E. takes a phone call. He puts the customer on hold and comes to me and one of the managers.
"This caller is mad. At me. She wants to know something about Buddhist books and I don't know enough so she's mad."
"What does she want to know?", I ask.
"I don't know, she wants to know some popular Buddhist authors, and I don't know any, so she's mad because she doesn't think I know anything. I'm Jewish, I don't know much about Buddhist writing!"
"Okay, don't worry about it, I'll talk to her," I said. In my mind I'm thinking that if she's so mad, maybe she could benefit from some Buddhist books.
I answer the phone and ask how I can help. "Yes. I need to know some things. There's a book...something about a motorcycle?"
Because E. said she was looking for Buddhist (Eastern religious) books, I thought of Robert Pirsig's book. "Zen and the Art of Motorcycle Maintenance?", I ask?
"Yes, yes, that's the one!", she said. "And then there's that author, the popular author, who is it?"
"This 'popular' author, do you know anything that this author wrote?"
"I need to know that really popular author, the one who writes about Buddhism."
"Well, there's the Dalai Lama and Thich Nhat Hanh and Pema Chodron..."
"No, no, it's a really normal name. Don't you know what it is?"
The manager has been listening to me talk to the customer. "Jack Kornfield?", she suggests.
I say, "Jack Kornfield?"
"That's it! Do you know what he wrote?"
I pull up his name in our computer system and start reading her the list of books he wrote, "The Wise Heart: A Guide to the Universal Teachings of Buddhist Psychology, A Path With Heart: A Guide Through the Perils and Promises of Spiritual Life, The Art of Forgiveness, Lovingkindness, and Peace..."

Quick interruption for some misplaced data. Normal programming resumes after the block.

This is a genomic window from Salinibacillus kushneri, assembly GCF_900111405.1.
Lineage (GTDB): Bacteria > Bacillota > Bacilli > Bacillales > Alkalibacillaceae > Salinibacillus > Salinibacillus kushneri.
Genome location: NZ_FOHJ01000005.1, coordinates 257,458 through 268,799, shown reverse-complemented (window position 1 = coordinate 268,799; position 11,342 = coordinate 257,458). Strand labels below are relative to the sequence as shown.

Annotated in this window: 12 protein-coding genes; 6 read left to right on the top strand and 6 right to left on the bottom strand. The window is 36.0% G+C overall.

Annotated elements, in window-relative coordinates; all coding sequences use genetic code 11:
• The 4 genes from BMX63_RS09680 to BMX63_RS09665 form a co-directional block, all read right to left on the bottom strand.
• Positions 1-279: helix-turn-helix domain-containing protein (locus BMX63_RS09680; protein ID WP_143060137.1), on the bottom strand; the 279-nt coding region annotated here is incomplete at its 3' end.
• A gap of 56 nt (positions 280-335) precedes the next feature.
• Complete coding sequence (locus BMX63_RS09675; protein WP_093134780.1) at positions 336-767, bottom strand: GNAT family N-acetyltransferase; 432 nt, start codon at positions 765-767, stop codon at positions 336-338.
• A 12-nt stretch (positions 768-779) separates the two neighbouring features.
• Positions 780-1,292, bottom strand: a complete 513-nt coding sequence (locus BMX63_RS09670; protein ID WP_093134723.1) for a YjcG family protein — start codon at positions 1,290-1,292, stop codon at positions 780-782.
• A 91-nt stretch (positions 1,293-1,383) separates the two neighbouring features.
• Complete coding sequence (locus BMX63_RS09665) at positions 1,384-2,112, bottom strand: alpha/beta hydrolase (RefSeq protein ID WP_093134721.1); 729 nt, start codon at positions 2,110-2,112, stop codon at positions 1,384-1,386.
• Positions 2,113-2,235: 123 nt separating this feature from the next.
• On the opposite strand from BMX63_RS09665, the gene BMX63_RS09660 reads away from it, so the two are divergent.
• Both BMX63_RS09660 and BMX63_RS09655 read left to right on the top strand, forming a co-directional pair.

"But which is his most popular?"
"Well, The Buddha is Still Teaching: Contemporary Buddhist Wisdom is his most recent, it just came out last month," I said.
"I need to know which is the one that's the most popular," she insists.
"I don't know that, unless I go into the system for each one and see how well each is selling. Is there one you'd like me to hold for you?", I ask.
"No, I just need to know which is the most popular. And that first title, that was Zen and the Art of Motorcycle Maintenance? And it's Jack Kornfield that is the Buddhist author?", she asks.
"That's right," I said.
"Well that's all I need, then. Thank you very much for your help," she said.
"You're welcome," I said, glad I could help, but a little frustrated that she didn't seem to want to buy anything, and that she got mad at us because we didn't seem to know what she wanted.
After the call, I went over to where the manager was standing. "She didn't want to know if we had any of the books in the store," I said. "She asked who was the most popular Buddhist author."
"A good question to ask the customer is, 'And why do you want to know?'," she said. "Maybe it's for a crossword puzzle and she just needs an answer," she said smiling.
"Oh good grief," I said.
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